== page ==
To review (1) Changes in cardiac impulse generation, conduction, and ventricular filling in normal aging and disease; (2) Pacemaker technology and nomenclature; (3) Expert guidelines about pacemaker use; (4) Studies of pacemaker effectiveness and utilization. Articles were identified through a Medline search, review of articles' bibliographies, and contact with pacemaker manufacturer representatives for information on device features and costs. These articles were reviewed, and the relevant data are presented. Abnormalities in impulse generation and conduction are common in the elderly. Pacemaker use is higher in the elderly than in other population groups. Hemodynamic changes associated with aging include an increased contribution of atrial contraction to ventricular filling. Pacemakers, which maintain the synchrony between the atria and ventricles, may be particularly advantageous in the elderly for this reason. Rate‐responsive ventricular pacemakers improve the quality of life compared with fixed rate devices in some patients over the age of 75. Dual‐chamber, sequential pacemakers are more likely to reduce symptoms of pacemaker syndrome than ventricular pacemakers and probably also prolong survival and reduce risk of atrial fibrillation in certain groups of patients. However, dual chamber devices are more expensive and require more frequent follow‐up. Pacemaker utilization can vary widely by region. Decisions about pacemakers require explicit tradeoffs between risk and quality of life on one hand and cost on the other. In many clinical situations, there is controversy as to whether pacemakers should be used. Pacemakers provide definite benefits to some patients, whereas in others, the likelihood of benefit is uncertain. More sophisticated devices may provide some additional benefit, but they are more costly. Further data is still required to define precisely which groups of patients substantially benefit from complex and expensive pacing modalities compared with simpler ones.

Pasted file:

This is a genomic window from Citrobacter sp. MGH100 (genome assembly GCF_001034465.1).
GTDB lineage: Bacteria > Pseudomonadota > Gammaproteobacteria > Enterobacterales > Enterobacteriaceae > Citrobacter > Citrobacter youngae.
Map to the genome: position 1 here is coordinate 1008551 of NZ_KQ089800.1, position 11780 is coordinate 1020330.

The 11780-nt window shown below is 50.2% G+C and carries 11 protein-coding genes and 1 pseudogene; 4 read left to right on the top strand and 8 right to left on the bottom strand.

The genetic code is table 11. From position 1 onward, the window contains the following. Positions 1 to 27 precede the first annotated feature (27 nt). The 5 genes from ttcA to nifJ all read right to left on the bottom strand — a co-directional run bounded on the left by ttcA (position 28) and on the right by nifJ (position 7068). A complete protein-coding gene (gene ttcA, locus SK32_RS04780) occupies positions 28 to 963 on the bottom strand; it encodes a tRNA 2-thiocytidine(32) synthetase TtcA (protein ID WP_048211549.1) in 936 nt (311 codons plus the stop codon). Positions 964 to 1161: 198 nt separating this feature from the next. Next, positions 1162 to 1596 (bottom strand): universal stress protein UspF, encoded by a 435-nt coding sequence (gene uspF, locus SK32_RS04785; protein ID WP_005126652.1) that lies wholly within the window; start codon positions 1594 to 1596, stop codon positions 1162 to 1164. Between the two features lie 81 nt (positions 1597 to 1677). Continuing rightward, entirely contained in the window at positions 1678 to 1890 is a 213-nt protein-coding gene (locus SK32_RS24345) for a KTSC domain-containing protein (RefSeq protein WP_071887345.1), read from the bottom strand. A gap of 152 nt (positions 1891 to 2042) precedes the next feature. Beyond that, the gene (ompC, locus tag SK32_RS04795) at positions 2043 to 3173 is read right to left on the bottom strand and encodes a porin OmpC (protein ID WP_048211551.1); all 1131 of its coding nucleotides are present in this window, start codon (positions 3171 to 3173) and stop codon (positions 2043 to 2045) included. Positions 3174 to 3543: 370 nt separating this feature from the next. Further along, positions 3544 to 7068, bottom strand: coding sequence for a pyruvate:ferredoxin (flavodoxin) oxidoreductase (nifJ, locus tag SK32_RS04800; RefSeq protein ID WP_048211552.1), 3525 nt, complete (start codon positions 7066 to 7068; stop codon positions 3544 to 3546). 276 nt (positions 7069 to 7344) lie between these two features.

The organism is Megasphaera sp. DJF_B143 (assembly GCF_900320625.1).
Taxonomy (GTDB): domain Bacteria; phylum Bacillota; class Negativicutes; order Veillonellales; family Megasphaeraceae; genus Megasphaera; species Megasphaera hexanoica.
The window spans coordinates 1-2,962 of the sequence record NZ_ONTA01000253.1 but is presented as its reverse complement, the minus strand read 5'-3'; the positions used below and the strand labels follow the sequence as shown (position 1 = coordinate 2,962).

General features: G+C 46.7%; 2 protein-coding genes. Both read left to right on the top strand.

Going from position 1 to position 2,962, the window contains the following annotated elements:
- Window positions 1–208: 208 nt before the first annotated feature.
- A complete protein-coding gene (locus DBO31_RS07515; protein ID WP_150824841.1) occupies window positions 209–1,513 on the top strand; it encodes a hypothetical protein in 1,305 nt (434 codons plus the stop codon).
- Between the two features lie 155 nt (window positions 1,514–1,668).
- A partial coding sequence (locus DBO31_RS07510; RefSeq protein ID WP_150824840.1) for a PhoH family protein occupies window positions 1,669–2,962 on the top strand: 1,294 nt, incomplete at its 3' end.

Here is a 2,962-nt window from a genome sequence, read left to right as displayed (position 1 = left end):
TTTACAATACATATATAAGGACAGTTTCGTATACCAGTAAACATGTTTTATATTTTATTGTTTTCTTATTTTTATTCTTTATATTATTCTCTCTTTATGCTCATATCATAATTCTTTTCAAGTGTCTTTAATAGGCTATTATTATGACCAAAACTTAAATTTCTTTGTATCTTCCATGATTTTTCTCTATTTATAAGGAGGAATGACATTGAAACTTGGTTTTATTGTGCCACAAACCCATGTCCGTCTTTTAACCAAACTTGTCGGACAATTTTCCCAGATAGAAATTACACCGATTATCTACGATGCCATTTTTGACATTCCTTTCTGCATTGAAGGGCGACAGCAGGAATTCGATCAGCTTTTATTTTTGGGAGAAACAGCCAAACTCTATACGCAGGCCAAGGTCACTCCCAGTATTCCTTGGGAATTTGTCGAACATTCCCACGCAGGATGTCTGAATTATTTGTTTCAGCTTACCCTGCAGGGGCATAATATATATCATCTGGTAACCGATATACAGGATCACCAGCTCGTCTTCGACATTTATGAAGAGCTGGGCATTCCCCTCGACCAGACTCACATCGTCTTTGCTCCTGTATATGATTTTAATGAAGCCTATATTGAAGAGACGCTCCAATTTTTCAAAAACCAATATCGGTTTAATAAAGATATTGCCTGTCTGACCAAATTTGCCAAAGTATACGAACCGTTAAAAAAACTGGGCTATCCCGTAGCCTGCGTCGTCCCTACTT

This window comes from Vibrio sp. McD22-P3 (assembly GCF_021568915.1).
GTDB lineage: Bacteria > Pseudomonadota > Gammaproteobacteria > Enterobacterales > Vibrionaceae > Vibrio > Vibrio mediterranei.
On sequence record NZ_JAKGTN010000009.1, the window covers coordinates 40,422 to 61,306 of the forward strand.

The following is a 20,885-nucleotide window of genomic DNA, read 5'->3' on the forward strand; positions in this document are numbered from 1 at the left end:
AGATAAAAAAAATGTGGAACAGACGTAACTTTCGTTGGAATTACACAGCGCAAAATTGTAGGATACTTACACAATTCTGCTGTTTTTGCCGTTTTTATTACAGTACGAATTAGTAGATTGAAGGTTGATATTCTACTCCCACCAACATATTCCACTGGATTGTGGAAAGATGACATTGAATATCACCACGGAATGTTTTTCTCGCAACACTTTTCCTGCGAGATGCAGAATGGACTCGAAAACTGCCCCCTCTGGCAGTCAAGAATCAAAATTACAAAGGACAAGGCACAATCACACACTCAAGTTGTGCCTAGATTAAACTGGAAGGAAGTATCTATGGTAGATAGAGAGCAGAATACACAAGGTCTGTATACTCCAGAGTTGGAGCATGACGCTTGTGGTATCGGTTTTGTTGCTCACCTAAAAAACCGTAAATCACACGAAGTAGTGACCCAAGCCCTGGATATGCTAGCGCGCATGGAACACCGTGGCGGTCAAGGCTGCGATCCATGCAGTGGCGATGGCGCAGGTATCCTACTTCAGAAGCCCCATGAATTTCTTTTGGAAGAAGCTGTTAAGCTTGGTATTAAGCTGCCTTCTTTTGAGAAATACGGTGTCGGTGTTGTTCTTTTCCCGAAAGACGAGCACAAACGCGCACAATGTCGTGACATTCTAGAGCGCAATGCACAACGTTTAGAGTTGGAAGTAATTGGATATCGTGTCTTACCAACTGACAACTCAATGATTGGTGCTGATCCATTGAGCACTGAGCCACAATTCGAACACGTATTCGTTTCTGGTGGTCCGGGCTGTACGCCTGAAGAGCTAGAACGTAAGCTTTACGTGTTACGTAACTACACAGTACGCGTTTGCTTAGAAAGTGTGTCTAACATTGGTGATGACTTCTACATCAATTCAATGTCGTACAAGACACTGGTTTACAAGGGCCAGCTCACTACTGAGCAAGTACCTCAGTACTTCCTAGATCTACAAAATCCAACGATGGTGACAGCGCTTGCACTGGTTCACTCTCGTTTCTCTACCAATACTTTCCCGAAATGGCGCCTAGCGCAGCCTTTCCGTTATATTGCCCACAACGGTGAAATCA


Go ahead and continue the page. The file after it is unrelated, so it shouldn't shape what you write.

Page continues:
|Original language||English (US)|
|Number of pages||9|
|Journal||Journal of the American Geriatrics Society|
|State||Published - Mar 1994|
ASJC Scopus subject areas
- Geriatrics and Gerontology